Management of Non-Profit Organizations

PSC 4410-5410, Summer II, 2002, Prof. Davis


Syllabus and roster of students. The textbook is The Jossey-Bass Handbook of Nonprofit Leadership and Management edited by Robert D. Herman.


Introduction: Non-profit organizations span the range from large like the United Way and the small like a battered women's shelter. While the course concentrates on social service agencies, it also covers political organizations like Amnesty International and Greenpeace. Others are service clubs like Rotary, Lions and the Exchange Club (which has its national headquarters in Toledo a mile north of the University). A continuum from government agencies through nonprofit to for profit.  Most nonprofits are exempt from taxes under provisions of  Section 501 (c) (3) of the internal revenue code.


History: Hieroglyphics in tombs dated at 2600 BC show Egyptians donated to charities. The Hebrews tithed for the poor in 1300 BC. Historians believe the first charities not limited to kinship or tribe was Christian orphanage about AD 200 in Rome. Churches continue to take the lead: Catholic, Baptist, Presbyterian, Episcopal, and Jewish. The YMCA began in 1844 in London. A Swiss founded the Red Cross in 1863 after witnessing soldiers dying and suffering after a battle during the Prussian Austrian War. The symbol is the Swiss flag with its colors reversed. Clara Barton established the American Red Cross. The international headquarters  remains in Geneva. The Toledo Chapter.  Benjamin Franklin established many organizations in Philadelphia.  Turn of the century Protestants advocated the Social Gospel.  Hymns and songs were important to their history.  Notes on organization and on interest group and elite theories.  Examples of policy issues.


Types: Medical: Many non-profits concentrate on a disease like Epilepsy (national and Toledo), Cancer, Lung diseases and Diabetes. Hospitals such as Toledo or St. Vincent  are often non-profit.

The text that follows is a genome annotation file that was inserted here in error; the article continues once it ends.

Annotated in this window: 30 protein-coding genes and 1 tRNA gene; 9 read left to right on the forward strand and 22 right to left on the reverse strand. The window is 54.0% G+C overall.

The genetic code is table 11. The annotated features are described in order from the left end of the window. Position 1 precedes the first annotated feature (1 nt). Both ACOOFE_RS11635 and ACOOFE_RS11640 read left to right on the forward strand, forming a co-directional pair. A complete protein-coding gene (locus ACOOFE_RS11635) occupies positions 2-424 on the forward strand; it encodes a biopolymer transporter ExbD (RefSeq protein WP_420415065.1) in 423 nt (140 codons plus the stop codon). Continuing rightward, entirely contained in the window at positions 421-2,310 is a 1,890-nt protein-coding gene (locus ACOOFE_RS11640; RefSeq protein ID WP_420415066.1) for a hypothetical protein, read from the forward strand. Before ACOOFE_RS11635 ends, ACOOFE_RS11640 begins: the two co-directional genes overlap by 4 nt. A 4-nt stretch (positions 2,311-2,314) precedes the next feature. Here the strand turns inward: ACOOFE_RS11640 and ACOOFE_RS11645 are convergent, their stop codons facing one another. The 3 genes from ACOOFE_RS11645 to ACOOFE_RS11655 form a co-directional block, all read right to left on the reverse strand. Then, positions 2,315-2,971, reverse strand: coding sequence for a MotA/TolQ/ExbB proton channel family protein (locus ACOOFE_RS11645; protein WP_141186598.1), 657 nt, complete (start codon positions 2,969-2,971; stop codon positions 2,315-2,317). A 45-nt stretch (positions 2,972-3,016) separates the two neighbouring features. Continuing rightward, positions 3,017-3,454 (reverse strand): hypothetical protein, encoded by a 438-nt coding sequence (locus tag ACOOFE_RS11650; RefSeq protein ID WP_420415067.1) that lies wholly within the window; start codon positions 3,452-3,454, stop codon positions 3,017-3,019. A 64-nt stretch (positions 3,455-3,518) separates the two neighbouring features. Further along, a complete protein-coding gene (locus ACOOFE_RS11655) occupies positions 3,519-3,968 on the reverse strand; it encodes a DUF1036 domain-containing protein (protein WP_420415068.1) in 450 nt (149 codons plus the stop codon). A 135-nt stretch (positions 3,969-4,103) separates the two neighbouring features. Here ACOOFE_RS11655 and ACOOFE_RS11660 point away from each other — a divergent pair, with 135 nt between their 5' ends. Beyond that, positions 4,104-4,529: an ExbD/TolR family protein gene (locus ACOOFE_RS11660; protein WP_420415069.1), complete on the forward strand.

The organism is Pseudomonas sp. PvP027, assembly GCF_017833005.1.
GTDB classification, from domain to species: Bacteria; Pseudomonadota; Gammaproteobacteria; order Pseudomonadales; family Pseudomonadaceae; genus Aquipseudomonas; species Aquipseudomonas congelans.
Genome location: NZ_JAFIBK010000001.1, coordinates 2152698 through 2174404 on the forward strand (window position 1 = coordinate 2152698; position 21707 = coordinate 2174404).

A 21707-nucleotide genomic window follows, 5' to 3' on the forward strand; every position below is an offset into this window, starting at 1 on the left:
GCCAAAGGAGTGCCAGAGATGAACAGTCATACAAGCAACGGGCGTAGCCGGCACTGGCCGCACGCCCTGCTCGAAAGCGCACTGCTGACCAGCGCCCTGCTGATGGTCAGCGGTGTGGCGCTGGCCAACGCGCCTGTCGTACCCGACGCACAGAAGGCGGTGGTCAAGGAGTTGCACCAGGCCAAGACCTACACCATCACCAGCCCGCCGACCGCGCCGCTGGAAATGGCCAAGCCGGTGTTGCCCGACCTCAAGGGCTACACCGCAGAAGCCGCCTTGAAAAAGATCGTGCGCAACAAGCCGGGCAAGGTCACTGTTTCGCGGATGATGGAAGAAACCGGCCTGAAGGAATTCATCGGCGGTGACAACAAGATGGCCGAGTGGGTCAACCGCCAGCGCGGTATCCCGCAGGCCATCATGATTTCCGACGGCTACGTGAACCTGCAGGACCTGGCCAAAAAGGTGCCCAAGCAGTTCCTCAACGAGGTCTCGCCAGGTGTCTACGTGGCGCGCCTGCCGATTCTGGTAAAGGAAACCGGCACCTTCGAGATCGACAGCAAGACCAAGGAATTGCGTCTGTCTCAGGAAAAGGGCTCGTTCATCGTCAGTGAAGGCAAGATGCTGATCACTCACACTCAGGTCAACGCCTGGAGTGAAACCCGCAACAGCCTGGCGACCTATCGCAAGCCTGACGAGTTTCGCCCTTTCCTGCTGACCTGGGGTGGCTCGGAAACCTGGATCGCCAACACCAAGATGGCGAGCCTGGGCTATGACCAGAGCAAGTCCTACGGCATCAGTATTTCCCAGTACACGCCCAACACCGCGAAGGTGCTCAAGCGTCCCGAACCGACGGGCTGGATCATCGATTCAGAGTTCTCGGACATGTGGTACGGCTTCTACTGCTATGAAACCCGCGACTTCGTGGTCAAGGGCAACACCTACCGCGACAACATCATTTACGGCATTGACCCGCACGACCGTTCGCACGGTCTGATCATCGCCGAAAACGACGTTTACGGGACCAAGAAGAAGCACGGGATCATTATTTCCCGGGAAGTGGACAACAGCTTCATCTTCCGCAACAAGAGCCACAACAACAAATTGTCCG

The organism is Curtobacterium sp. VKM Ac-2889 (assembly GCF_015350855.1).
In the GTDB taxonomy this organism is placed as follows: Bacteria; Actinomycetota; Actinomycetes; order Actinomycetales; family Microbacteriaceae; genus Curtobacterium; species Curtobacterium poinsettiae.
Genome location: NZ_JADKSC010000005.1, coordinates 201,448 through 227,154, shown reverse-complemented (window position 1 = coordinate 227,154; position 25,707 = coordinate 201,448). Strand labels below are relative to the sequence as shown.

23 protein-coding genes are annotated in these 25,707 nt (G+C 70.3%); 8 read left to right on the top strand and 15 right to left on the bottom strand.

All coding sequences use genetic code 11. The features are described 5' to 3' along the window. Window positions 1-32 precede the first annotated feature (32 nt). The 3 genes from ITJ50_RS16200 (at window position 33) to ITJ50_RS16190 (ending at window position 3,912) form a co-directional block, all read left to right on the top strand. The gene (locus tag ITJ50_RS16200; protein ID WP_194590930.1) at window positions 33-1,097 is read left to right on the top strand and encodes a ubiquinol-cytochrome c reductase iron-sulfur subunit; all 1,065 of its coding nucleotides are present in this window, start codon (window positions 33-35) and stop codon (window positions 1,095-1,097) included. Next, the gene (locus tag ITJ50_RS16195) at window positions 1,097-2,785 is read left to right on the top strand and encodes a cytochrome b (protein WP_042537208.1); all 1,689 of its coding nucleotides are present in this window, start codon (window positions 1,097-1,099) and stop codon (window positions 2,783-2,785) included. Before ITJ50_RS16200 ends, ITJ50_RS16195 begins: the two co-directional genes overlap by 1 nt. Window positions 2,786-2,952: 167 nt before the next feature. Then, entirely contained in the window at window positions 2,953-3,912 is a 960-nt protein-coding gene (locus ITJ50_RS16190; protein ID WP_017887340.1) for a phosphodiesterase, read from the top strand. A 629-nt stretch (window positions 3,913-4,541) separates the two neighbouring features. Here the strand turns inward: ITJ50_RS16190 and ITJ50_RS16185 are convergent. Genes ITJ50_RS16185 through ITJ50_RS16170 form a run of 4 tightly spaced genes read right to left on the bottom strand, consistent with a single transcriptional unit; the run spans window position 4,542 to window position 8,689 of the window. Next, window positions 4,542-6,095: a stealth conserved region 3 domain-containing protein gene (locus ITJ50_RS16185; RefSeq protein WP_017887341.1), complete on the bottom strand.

Arts: The Toledo Museum of Art and the Symphony . Music from Interlochen and Chautauqua.
Environment: The Sierra Club, Save the Dunes and the NRDC.
Cemeteries:  Woodlawn
Unions and professional associations: The AFL-CIO at the national and Ohio levels.  The American Political Science Association and the American Society for Public Administration


Social Action:   Goodwill Industries, Inc. (national and local), Lott Industries, Habitat for Humanity. Many non-profits provide services for the government on a contract basis: Catholic Charities (national and local), the National Adoption Center, and Boysville (which manages St. Anthony Villa). The Junior League was established a century ago so wealthy women could improve their city instead of wasting their time on social events.  The Church World Service operates overseas.

Neighborhood organizations in Cleveland,  New York (Hell's Kitchen) and Chicago (Hull House).   Community organizing. Historic preservation information and sites in Indiana and Michigan


Fundraising: The national government is the richest source of grants. The departments of Housing and Urban Affairs and Health and Human Services.

Wealthy private foundations are the Carnegie Corporation, the Rockefeller Brothers Fund, the Ford Foundation, Pew Charitable Trusts, and the Robert Wood Johnson Foundation. The Foundation Center lists many more.

Fund raising consultants from Montana, South Carolina, and Washington state. The National Society of Fund Raising Executives.


Links outside the University from the Chronicle of Philanthropy, the Council on Foundations, the Foundation Center and the Independent Sector.


Links within the University
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Last Updated: 6/17/14